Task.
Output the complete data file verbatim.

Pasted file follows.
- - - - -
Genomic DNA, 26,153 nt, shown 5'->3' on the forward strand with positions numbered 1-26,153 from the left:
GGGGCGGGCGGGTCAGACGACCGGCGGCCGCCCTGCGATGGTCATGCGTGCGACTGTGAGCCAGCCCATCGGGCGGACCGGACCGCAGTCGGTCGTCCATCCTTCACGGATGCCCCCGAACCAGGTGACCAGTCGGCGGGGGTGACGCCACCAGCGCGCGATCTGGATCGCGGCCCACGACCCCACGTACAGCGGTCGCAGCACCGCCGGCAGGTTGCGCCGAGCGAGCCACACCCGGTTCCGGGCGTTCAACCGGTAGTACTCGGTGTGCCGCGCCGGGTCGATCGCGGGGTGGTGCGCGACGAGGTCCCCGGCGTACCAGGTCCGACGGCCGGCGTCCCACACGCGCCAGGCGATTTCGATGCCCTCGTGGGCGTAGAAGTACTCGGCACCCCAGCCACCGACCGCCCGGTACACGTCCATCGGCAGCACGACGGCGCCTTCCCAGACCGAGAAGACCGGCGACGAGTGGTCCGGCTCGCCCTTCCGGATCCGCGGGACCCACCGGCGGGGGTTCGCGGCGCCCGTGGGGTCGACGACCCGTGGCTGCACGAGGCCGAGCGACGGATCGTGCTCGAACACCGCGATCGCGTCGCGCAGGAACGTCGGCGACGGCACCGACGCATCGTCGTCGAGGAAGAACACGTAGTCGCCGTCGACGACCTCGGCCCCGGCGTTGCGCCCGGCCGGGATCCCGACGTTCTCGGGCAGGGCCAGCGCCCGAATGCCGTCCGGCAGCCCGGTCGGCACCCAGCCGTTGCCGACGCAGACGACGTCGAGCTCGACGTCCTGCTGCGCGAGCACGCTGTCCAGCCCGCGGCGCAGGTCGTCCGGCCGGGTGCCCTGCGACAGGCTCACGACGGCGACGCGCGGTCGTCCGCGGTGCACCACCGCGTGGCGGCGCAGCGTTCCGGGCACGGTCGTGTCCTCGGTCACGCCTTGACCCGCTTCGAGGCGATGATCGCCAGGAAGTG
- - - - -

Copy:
Genomic DNA, 26,153 nt, shown 5'->3' on the forward strand with positions numbered 1-26,153 from the left:
GGGGCGGGCGGGTCAGACGACCGGCGGCCGCCCTGCGATGGTCATGCGTGCGACTGTGAGCCAGCCCATCGGGCGGACCGGACCGCAGTCGGTCGTCCATCCTTCACGGATGCCCCCGAACCAGGTGACCAGTCGGCGGGGGTGACGCCACCAGCGCGCGATCTGGATCGCGGCCCACGACCCCACGTACAGCGGTCGCAGCACCGCCGGCAGGTTGCGCCGAGCGAGCCACACCCGGTTCCGGGCGTTCAACCGGTAGTACTCGGTGTGCCGCGCCGGGTCGATCGCGGGGTGGTGCGCGACGAGGTCCCCGGCGTACCAGGTCCGACGGCCGGCGTCCCACACGCGCCAGGCGATTTCGATGCCCTCGTGGGCGTAGAAGTACTCGGCACCCCAGCCACCGACCGCCCGGTACACGTCCATCGGCAGCACGACGGCGCCTTCCCAGACCGAGAAGACCGGCGACGAGTGGTCCGGCTCGCCCTTCCGGATCCGCGGGACCCACCGGCGGGGGTTCGCGGCGCCCGTGGGGTCGACGACCCGTGGCTGCACGAGGCCGAGCGACGGATCGTGCTCGAACACCGCGATCGCGTCGCGCAGGAACGTCGGCGACGGCACCGACGCATCGTCGTCGAGGAAGAACACGTAGTCGCCGTCGACGACCTCGGCCCCGGCGTTGCGCCCGGCCGGGATCCCGACGTTCTCGGGCAGGGCCAGCGCCCGAATGCCGTCCGGCAGCCCGGTCGGCACCCAGCCGTTGCCGACGCAGACGACGTCGAGCTCGACGTCCTGCTGCGCGAGCACGCTGTCCAGCCCGCGGCGCAGGTCGTCCGGCCGGGTGCCCTGCGACAGGCTCACGACGGCGACGCGCGGTCGTCCGCGGTGCACCACCGCGTGGCGGCGCAGCGTTCCGGGCACGGTCGTGTCCTCGGTCACGCCTTGACCCGCTTCGAGGCGATGATCGCCAGGAAGTG